12. The aerospace vehicle of claim 1 wherein said leading end portion tapers toward an edge.
13. An aerospace vehicle configured to reduce the effects of a sonic boom created by said vehicle when said vehicle is flown a supersonic speed, said aerospace vehicle comprising:
a fuselage having a leading end, a trailing end, a top, and a bottom;
a first spike operably associated with said leading end of said fuselage, said first spike having a second section aft of a first section that is aft of a leading end portion, said first and second sections having a second transition region therebetween and each of said sections having different cross-sectional areas, said leading end portion of said first spike tapering toward a predetermined cross-section with a first transition region between said predetermined cross-section and said first section; and
second spike operably associated with said trailing end of said fuselage.
14. An aerospace vehicle configured to reduce the effects of a sonic boom created by said vehicle when said vehicle is flown a supersonic speed, said aerospace vehicle comprising:
a fuselage having a leading end, a trailing end, a top, and a bottom; and
a first spike operably associated with said leading end of said fuselage, said first spike having a second section aft of a first section that is aft of a leading end portion, said first and second sections having a second transition region therebetween and each of said sections having different cross-sectional areas, said leading end portion of said first spike tapering toward a predetermined cross-section with a first transition region between said predetermined cross-section and said first section;
wherein the intersection of at least a portion of said bottom of said fuselage and a first plane tangent to said bottom of said fuselage substantially defines a line segment,
said leading end of said fuselage being configured so that the forward-most point of said fuselage lies on said line segment.
15. The aerospace vehicle of claim 14 wherein said first spike is selectively extendable from said leading end of said fuselage.
16. The aerospace vehicle of claim 14 wherein said first spike is selectively retractable into said fuselage.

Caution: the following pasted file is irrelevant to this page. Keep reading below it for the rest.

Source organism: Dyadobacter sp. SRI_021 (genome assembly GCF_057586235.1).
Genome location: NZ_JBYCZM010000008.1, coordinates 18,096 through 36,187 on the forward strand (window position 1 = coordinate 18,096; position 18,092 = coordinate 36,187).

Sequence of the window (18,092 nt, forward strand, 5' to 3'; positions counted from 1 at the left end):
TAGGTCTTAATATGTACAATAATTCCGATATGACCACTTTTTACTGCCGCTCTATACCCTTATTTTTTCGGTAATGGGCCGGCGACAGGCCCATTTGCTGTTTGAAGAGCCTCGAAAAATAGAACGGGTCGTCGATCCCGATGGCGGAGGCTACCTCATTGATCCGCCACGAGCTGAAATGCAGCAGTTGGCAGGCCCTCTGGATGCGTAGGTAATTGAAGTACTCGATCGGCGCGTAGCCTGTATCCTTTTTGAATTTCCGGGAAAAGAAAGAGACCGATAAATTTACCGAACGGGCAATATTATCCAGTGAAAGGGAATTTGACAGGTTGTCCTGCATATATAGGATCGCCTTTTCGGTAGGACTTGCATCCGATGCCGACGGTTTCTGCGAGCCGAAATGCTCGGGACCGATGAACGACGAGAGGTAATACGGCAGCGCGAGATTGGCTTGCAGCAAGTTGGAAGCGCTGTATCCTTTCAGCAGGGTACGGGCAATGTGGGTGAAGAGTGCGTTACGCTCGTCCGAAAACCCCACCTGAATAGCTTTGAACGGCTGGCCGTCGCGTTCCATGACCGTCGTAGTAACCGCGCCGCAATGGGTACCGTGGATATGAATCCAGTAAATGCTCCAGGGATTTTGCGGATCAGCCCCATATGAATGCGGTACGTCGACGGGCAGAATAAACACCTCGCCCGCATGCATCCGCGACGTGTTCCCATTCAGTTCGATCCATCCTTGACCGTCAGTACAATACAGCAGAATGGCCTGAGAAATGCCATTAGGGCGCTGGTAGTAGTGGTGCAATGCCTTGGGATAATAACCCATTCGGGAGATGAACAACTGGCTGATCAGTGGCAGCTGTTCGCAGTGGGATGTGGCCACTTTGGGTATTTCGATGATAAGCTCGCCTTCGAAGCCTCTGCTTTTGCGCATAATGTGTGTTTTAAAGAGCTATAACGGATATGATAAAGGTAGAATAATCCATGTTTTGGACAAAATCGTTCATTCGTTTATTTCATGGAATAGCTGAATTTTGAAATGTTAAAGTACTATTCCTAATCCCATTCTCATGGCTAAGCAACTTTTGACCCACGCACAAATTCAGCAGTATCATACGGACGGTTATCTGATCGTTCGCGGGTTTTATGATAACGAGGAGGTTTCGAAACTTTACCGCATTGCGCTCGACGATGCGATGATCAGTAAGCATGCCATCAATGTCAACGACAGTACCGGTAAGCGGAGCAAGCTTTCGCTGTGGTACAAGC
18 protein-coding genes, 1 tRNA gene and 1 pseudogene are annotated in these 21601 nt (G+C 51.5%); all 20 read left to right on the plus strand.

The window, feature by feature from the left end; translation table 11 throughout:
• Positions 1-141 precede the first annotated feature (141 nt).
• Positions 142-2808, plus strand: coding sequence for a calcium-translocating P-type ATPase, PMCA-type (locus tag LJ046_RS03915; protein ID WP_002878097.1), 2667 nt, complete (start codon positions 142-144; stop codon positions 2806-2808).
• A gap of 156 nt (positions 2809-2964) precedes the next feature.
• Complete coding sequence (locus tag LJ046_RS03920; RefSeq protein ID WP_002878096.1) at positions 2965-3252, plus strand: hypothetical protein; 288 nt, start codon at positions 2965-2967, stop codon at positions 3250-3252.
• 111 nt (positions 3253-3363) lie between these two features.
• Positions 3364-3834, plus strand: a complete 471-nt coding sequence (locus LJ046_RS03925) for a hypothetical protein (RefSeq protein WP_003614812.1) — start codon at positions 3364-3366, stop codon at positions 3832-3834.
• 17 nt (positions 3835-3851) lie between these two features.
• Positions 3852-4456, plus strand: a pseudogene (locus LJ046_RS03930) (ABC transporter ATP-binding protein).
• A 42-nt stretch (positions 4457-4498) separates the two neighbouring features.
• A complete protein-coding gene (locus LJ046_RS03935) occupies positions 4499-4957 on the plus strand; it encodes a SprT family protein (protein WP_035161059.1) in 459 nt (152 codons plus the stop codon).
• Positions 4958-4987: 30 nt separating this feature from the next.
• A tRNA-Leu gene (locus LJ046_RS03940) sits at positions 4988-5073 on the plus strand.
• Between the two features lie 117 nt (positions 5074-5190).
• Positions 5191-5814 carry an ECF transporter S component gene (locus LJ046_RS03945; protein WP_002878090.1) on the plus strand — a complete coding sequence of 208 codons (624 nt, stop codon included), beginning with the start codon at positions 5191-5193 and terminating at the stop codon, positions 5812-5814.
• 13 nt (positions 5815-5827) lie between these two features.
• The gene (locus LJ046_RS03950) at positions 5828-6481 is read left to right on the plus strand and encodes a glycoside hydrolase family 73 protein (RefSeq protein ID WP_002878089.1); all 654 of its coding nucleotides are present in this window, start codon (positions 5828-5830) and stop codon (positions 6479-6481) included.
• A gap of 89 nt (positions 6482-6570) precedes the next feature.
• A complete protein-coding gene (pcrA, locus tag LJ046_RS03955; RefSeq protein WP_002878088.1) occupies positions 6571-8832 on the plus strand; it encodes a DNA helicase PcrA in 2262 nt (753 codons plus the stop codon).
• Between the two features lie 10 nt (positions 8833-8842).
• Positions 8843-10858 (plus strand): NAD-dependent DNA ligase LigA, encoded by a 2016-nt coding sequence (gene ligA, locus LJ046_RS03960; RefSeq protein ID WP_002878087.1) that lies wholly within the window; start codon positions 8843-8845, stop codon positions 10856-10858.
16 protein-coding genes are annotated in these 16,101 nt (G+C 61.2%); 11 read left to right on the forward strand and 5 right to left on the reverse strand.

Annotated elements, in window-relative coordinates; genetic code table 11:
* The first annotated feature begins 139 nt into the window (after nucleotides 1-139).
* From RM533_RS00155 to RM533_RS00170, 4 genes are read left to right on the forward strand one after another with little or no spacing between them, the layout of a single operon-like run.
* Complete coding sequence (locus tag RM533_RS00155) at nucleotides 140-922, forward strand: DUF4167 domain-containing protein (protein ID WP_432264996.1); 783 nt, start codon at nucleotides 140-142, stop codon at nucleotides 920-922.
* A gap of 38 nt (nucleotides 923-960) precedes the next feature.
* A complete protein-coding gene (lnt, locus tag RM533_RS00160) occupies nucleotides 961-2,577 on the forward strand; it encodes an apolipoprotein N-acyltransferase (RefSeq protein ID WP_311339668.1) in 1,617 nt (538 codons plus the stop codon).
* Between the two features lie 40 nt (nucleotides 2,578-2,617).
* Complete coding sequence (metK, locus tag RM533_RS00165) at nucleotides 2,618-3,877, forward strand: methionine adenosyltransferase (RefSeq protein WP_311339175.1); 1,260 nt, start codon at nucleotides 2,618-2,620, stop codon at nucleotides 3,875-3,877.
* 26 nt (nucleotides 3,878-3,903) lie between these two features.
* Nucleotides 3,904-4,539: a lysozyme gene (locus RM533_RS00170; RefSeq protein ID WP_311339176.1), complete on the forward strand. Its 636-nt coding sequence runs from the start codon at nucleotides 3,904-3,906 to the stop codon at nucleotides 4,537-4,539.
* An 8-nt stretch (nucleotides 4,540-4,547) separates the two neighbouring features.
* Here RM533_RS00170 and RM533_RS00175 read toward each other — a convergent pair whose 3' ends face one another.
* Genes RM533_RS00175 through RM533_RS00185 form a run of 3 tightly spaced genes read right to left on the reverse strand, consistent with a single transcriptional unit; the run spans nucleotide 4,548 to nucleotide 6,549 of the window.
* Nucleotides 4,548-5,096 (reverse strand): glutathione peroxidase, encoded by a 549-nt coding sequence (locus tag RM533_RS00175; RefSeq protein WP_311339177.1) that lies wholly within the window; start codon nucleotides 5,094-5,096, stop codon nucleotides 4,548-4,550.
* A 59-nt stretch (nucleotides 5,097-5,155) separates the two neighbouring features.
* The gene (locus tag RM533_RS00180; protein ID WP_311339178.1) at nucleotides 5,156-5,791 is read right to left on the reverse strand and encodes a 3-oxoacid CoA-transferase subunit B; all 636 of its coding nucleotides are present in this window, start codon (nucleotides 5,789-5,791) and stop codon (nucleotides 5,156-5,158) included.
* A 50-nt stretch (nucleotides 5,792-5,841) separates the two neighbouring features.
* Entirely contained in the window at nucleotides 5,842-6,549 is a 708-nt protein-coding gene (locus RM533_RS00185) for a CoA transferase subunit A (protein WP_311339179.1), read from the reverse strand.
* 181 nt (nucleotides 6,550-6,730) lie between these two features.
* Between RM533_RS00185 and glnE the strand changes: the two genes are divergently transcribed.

17. The aerospace vehicle of claim 14 wherein said first spike comprises a first section proximate said leading end of said first spike and a second section aft of said first section.
18. The aerospace vehicle of claim 17 wherein said first section has a first cross-sectional area and said second section has a second cross-sectional area, said second cross-sectional area being different than said first cross-sectional area.
19. The aerospace vehicle of claim 18 wherein said second cross-sectional area is greater than said first cross-sectional area.
20. The aerospace vehicle of claim 18 further comprising a first transition region between said first section and said second section.
21. The aerospace vehicle of claim 20 wherein said first transition region comprises at least one surface discontinuity.
22. The aerospace vehicle of claim 18 wherein one of said first and second sections is selectively collapsible into the other of said first and second sections.
23. The aerospace vehicle of claim 18 further comprising a third section aft of said second section, said third section having a third cross-sectional area, said third cross-sectional area being different than said second cross-sectional area.
24. The aerospace vehicle of claim 23 wherein said third cross-sectional area is greater than said second cross-sectional area.
25. The aerospace vehicle of claim 23 further comprising a second transition region between said second section and said third section.
26. The aerospace vehicle of claim 25 wherein said second transition region comprises at least one surface discontinuity.
27. The aerospace vehicle of claim 23 wherein one of said second and third sections is selectively collapsible into the other of said second and third sections.
28. The aerospace vehicle of claim 14 wherein the intersection of at least a portion of said bottom of said first spike and a first plane tangent to said bottom of said first spike substantially defines a line segment,
said leading end of said first spike being configured so that the forward-most point of said first spike lies on said line segment.